Brad Hyatt cannot escape the color blue.
Growing up in Lexington, Kentucky, home to the University of Kentucky—where he would eventually go to college—Hyatt was raised as a fan of the school’s historically dominant basketball team, known among UK’s fans as “Big Blue,” an homage to the school’s powerful royal blue and white colors.
As a kid, Hyatt’s father worked for International Business Machines Corp. (IBM), a company that, in the 1980s, became known by the same moniker, “Big Blue,” since its computers were often of the color.
Then, after graduating from UK with an undergraduate degree in civil engineering, Hyatt spent the next decade of his life donning perhaps the most venerated and honorable type of blue, as a Civil Engineer Corps Officer in the United States Navy.
Today, Hyatt is an associate professor and chair of the Construction Management Department at California State University, Fresno (Fresno State). And while the Bulldogs’ primary color is cardinal red, the school’s secondary color is, indeed, blue.
Finally, as if his coincidental infatuation with blue wasn’t clear enough, ask Hyatt why he chose to join the Navy. “I found out about the Construction Engineering Corps in the Navy,” Hyatt said, “and one of the things that I really got excited about was underwater construction.”
The Construction Educator Podcast
In February 2020, Bluebeam’s then Academic Program Manager Emily Heppard and Procore’s Non-Profit Manager Miles Anderson set out at the Regions 6 & 7 Associated Schools of Construction Student Competition and Construction Management Conference in Reno, Nevada, to interview prominent and influential construction-industry educators.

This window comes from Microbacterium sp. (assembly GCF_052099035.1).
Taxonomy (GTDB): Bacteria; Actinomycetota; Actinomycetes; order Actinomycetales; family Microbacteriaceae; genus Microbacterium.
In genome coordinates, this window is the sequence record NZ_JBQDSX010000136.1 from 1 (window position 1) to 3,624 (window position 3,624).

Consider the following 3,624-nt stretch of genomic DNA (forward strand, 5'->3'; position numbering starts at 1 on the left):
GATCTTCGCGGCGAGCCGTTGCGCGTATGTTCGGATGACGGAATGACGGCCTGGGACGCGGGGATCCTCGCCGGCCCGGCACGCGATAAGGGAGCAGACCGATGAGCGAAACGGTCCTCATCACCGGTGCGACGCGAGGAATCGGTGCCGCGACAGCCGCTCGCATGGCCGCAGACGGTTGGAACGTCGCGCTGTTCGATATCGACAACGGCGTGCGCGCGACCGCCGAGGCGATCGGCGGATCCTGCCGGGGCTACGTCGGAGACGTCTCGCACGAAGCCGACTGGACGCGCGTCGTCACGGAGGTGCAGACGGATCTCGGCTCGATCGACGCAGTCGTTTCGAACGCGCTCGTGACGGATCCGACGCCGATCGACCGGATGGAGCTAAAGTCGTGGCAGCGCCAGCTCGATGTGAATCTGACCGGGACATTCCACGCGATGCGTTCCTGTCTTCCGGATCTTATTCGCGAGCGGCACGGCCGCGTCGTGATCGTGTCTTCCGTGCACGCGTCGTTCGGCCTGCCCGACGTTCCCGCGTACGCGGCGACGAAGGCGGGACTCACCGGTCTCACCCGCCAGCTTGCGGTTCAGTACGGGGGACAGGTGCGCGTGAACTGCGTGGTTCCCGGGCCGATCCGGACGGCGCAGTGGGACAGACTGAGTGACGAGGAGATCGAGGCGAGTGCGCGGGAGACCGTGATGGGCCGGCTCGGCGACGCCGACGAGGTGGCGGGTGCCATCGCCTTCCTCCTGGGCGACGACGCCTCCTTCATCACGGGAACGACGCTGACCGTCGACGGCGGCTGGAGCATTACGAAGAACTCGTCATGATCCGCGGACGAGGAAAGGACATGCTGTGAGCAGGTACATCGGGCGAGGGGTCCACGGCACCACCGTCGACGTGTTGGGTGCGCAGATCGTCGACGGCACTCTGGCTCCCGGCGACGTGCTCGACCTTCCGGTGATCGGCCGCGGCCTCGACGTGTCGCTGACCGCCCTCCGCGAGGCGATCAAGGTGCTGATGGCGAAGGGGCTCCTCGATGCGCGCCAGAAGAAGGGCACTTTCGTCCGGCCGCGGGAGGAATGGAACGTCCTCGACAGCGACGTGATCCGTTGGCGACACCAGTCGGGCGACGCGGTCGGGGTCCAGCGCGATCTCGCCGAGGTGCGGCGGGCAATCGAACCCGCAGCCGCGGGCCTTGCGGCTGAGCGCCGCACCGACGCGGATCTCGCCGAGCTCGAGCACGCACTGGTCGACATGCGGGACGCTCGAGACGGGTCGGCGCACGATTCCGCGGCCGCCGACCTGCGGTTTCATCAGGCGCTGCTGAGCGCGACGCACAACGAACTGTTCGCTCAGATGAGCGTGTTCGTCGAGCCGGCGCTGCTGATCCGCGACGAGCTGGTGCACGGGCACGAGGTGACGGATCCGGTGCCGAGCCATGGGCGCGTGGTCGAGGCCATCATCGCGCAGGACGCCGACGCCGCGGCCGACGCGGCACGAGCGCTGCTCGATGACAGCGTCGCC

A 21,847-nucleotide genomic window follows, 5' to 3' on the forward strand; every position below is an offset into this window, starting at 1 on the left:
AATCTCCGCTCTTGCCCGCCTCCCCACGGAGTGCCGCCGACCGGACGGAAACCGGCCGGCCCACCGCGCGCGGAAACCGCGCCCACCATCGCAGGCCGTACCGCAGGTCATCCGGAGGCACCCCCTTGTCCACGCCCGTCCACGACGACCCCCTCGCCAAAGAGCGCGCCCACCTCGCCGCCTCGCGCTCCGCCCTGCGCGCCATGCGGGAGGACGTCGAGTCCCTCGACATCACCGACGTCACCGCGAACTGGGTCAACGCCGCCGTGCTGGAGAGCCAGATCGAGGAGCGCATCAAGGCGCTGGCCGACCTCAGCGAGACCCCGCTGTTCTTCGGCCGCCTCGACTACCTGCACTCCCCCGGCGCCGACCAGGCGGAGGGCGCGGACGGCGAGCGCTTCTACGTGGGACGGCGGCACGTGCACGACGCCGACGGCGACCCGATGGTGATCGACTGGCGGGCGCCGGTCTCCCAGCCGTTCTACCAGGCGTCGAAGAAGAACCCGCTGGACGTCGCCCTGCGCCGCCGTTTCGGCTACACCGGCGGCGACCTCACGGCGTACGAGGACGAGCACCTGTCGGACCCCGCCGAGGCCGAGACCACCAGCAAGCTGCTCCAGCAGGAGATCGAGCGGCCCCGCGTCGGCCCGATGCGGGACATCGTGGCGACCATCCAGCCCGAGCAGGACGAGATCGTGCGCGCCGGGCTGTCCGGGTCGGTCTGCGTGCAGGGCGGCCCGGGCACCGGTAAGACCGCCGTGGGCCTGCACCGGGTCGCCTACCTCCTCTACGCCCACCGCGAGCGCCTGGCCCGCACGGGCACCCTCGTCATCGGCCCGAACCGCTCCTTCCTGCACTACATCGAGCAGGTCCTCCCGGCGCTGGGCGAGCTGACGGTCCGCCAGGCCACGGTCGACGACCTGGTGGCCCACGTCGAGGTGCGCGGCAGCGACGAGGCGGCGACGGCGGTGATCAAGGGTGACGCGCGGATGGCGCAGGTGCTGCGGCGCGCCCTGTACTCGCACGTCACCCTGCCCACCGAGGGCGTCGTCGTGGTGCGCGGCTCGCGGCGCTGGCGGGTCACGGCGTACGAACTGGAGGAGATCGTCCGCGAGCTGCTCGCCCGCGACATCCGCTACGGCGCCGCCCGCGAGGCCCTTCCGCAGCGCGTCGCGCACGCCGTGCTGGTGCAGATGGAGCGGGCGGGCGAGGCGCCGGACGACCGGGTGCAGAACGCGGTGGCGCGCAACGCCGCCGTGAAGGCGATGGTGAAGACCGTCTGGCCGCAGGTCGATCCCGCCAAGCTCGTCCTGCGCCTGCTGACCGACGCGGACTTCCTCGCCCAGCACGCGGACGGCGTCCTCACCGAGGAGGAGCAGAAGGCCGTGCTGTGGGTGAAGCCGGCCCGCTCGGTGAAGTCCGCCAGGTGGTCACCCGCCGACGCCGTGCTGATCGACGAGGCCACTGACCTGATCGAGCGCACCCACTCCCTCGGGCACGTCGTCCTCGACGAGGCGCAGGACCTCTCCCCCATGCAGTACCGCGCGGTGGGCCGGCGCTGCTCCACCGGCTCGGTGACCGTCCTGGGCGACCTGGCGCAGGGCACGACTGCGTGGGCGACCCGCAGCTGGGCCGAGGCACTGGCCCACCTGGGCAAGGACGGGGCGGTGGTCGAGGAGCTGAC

Over the course of three days, Heppard and Anderson completed 11 interviews, which became “The Construction Educator Podcast,” a limited series collaboration between the two construction technology companies to help spotlight the work of impactful industry educators.
In each episode, the two talk with various educators of differing disciplines about teaching methods, technology and how to cultivate new construction-industry leaders. Over the course of the next few weeks, the Bluebeam Blog will wrap up its spotlight of four interviews from the limited series, including this interview with Fresno State’s Brad Hyatt.
Preview The Construction Educator Podcast, with Brad Hyatt:
Preview The Construction Educator Podcast, with Brad Hyatt:
Click here to listen to the Construction Educator podcast on Apple or Spotify.
Getting into teaching
Hyatt didn’t ultimately work in underwater construction while in the Navy, but he did take on fascinating project and facilities management jobs on bases across California, as well as a stint as a project manager at the Naval Base in Guantanamo Bay, Cuba.
“To this day, I always tell people being in the Navy was one of the best things that I ever did,” Hyatt said. “I got to do a lot of really exciting projects, got to travel the world, do all the things you hear about when you hear about the Navy.”
Well, not everything.
“The only thing that I didn’t do was serve on a ship,” Hyatt said.
After his service, during which he completed a master’s degree in construction engineering and project management from the University of Texas in Austin, Hyatt spent a little more than two and a half years as a project manager with civil engineering firm Harris & Associates, working on projects in San Diego and near Fresno in northern California.